Mucositis ? what is it and why does one get it?
 
The oral mucous membrane is the upper lining of our oral cavity. It is a  vulnerable organ with a high renewal rate of cells. The tissue turnover is just about 12 days. On its surface partially pathogenic bacteria like Actinobacillus live together with Actinomycetes, Porphyromonas gingivalis or the yeast fungus Candida albicans, as well as over 1000 kinds of micro-organisms. Viruses are hardly identified in the mouth when recovering. Some of these micro-organisms live in healthy individuals symbiotically (to the mutual benefit).
 
The first signs of the mucositis are redness of the gingiva and swelling of the mouth mucous membrane. Following that stage come pain, infections and ulcers in the mouth. Ulcers can begin within five to ten days after chemotherapy. Severity and frequency depends to a large extent on the kind of the chemotherapy. With radiotherapy mucositis begins after approximately 2 weeks, in the second irradiation cycle perhaps earlier.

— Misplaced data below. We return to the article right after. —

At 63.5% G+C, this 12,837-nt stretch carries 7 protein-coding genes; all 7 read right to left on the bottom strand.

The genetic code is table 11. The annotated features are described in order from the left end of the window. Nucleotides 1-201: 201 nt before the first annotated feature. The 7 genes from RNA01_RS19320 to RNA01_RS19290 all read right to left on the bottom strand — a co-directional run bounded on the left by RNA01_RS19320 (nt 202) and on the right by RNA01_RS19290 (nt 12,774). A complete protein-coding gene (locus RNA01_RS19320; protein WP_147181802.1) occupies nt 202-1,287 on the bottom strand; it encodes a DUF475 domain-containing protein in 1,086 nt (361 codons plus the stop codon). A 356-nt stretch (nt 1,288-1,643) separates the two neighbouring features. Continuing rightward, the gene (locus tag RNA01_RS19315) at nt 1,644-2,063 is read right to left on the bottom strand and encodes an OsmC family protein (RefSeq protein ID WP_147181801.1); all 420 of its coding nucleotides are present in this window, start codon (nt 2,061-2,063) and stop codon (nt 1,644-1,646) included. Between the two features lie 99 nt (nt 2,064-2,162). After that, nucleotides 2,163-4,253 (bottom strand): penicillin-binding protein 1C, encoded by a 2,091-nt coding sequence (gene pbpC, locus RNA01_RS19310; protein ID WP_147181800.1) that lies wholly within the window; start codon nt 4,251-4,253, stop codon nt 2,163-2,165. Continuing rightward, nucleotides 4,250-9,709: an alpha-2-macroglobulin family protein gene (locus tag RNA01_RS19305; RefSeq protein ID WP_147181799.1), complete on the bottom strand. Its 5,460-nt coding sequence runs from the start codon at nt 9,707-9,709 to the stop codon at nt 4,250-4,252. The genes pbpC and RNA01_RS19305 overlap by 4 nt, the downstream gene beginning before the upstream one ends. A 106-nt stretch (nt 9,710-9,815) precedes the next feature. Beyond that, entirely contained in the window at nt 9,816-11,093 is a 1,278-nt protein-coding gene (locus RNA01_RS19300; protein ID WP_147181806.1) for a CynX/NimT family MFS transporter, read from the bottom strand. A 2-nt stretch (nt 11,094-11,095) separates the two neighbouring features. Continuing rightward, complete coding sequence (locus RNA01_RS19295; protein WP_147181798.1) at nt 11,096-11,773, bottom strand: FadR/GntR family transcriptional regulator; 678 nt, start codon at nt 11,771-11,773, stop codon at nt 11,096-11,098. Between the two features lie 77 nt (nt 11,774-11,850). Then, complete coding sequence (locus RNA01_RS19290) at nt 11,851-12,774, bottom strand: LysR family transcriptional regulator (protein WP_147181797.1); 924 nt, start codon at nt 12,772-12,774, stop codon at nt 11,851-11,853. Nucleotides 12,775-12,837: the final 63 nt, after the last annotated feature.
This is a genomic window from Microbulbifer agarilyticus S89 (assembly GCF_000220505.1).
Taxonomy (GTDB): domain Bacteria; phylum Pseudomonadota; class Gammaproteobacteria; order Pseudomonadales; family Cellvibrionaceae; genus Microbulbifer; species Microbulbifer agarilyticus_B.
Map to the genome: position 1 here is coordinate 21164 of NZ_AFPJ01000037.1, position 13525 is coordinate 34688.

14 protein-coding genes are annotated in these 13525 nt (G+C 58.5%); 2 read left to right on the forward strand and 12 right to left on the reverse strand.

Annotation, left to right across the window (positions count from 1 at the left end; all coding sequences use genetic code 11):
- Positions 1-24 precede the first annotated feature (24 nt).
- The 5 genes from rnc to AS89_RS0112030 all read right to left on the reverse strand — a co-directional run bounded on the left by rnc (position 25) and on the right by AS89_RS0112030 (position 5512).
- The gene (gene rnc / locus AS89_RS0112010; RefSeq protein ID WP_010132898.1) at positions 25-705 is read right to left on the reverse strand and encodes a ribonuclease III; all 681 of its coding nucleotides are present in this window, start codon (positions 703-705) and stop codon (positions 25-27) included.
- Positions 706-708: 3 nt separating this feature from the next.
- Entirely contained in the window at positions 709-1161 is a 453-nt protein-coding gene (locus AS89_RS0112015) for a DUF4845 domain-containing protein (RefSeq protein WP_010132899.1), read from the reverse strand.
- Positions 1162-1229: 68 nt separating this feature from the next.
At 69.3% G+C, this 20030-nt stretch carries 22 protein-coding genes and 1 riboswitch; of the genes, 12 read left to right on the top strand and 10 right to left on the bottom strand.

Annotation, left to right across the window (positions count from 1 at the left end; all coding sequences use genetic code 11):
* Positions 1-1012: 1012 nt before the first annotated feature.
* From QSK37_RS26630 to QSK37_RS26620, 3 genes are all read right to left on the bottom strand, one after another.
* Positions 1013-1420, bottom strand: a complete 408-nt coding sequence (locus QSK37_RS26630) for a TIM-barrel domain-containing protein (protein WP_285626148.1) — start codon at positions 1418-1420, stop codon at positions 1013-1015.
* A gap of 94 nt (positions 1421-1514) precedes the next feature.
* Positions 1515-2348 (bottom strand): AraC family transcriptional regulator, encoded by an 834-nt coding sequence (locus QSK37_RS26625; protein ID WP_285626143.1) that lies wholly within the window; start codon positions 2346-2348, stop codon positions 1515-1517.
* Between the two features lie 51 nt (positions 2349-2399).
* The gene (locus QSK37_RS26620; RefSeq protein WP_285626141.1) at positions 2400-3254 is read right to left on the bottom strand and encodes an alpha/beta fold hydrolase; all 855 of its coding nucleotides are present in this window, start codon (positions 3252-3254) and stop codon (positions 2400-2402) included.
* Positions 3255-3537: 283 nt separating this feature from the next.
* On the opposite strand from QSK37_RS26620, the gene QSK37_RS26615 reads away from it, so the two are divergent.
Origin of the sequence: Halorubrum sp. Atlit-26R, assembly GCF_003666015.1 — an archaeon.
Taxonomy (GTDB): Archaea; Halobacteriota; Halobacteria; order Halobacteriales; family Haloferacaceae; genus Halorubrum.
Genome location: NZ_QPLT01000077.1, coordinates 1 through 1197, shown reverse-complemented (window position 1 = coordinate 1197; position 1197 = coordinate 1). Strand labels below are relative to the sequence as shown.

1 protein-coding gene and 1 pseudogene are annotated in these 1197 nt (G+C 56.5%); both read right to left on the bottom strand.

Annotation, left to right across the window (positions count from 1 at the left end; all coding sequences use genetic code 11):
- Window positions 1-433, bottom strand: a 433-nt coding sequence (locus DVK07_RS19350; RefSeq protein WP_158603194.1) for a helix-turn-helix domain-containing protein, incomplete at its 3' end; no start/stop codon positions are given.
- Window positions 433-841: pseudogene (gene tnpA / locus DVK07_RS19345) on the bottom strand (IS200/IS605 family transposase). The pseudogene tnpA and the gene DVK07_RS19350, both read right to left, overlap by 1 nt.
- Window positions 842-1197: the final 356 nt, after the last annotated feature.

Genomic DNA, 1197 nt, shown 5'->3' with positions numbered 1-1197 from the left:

Chemo- and radiotherapy both intervene in the cell division procedure. Rapidly dividing cells like the mouth mucous membrane cells, which divide every three days, are affected directly. If these cells do not regenerate any longer, ulcers in the mouth will develop. Also, if the number of the white blood cells diminishes, the risk of the mouth infection increases.
 
Often patients receive high doses of chemotherapeutic agents or a combination of chemotherapy and radiotherapy, in particular after bone marrow transplantation. At first the intrinsic bone marrow is destroyed by the chemotherapy before the transplantation of the new marrow takes place. The likelihood for these patients to get a pronounced mucositis is high. The mouth mucous membrane of the weakened patients can be further damaged by the bacteria and fungi of the normal mouth flora. 
 
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